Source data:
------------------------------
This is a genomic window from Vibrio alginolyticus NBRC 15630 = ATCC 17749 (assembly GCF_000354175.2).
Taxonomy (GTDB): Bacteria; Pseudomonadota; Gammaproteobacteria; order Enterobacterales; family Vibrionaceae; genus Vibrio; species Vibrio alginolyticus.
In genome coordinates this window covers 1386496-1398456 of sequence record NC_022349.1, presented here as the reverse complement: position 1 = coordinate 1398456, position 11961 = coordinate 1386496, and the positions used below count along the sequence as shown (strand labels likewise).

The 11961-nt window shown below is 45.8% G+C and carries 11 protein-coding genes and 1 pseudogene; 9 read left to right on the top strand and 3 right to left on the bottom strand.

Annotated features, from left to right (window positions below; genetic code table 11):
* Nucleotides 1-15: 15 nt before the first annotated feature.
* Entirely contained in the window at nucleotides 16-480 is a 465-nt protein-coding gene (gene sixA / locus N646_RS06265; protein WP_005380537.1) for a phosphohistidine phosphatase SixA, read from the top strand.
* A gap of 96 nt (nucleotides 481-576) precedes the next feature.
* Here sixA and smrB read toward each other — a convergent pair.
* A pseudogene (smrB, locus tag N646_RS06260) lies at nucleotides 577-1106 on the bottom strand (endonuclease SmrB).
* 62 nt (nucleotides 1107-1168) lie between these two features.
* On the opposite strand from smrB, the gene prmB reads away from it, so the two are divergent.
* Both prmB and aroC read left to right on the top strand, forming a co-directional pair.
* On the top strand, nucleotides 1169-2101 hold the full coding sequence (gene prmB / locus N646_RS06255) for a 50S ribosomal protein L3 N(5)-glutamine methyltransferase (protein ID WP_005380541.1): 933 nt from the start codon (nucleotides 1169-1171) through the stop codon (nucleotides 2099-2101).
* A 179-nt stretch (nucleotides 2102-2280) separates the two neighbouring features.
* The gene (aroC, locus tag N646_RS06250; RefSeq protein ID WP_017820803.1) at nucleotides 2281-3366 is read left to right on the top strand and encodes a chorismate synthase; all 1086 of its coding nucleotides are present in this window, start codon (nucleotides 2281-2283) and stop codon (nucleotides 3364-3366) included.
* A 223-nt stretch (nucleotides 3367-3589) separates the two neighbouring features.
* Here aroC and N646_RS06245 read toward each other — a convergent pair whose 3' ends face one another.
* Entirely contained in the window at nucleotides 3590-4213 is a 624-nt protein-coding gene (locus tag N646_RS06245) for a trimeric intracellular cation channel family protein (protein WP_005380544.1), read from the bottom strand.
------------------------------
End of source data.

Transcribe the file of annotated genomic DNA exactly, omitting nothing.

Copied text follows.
This is a genomic window from Vibrio alginolyticus NBRC 15630 = ATCC 17749 (assembly GCF_000354175.2).
Taxonomy (GTDB): Bacteria; Pseudomonadota; Gammaproteobacteria; order Enterobacterales; family Vibrionaceae; genus Vibrio; species Vibrio alginolyticus.
In genome coordinates this window covers 1386496-1398456 of sequence record NC_022349.1, presented here as the reverse complement: position 1 = coordinate 1398456, position 11961 = coordinate 1386496, and the positions used below count along the sequence as shown (strand labels likewise).

The 11961-nt window shown below is 45.8% G+C and carries 11 protein-coding genes and 1 pseudogene; 9 read left to right on the top strand and 3 right to left on the bottom strand.

Annotated features, from left to right (window positions below; genetic code table 11):
* Nucleotides 1-15: 15 nt before the first annotated feature.
* Entirely contained in the window at nucleotides 16-480 is a 465-nt protein-coding gene (gene sixA / locus N646_RS06265; protein WP_005380537.1) for a phosphohistidine phosphatase SixA, read from the top strand.
* A gap of 96 nt (nucleotides 481-576) precedes the next feature.
* Here sixA and smrB read toward each other — a convergent pair.
* A pseudogene (smrB, locus tag N646_RS06260) lies at nucleotides 577-1106 on the bottom strand (endonuclease SmrB).
* 62 nt (nucleotides 1107-1168) lie between these two features.
* On the opposite strand from smrB, the gene prmB reads away from it, so the two are divergent.
* Both prmB and aroC read left to right on the top strand, forming a co-directional pair.
* On the top strand, nucleotides 1169-2101 hold the full coding sequence (gene prmB / locus N646_RS06255) for a 50S ribosomal protein L3 N(5)-glutamine methyltransferase (protein ID WP_005380541.1): 933 nt from the start codon (nucleotides 1169-1171) through the stop codon (nucleotides 2099-2101).
* A 179-nt stretch (nucleotides 2102-2280) separates the two neighbouring features.
* The gene (aroC, locus tag N646_RS06250; RefSeq protein ID WP_017820803.1) at nucleotides 2281-3366 is read left to right on the top strand and encodes a chorismate synthase; all 1086 of its coding nucleotides are present in this window, start codon (nucleotides 2281-2283) and stop codon (nucleotides 3364-3366) included.
* A 223-nt stretch (nucleotides 3367-3589) separates the two neighbouring features.
* Here aroC and N646_RS06245 read toward each other — a convergent pair whose 3' ends face one another.
* Entirely contained in the window at nucleotides 3590-4213 is a 624-nt protein-coding gene (locus tag N646_RS06245) for a trimeric intracellular cation channel family protein (protein WP_005380544.1), read from the bottom strand.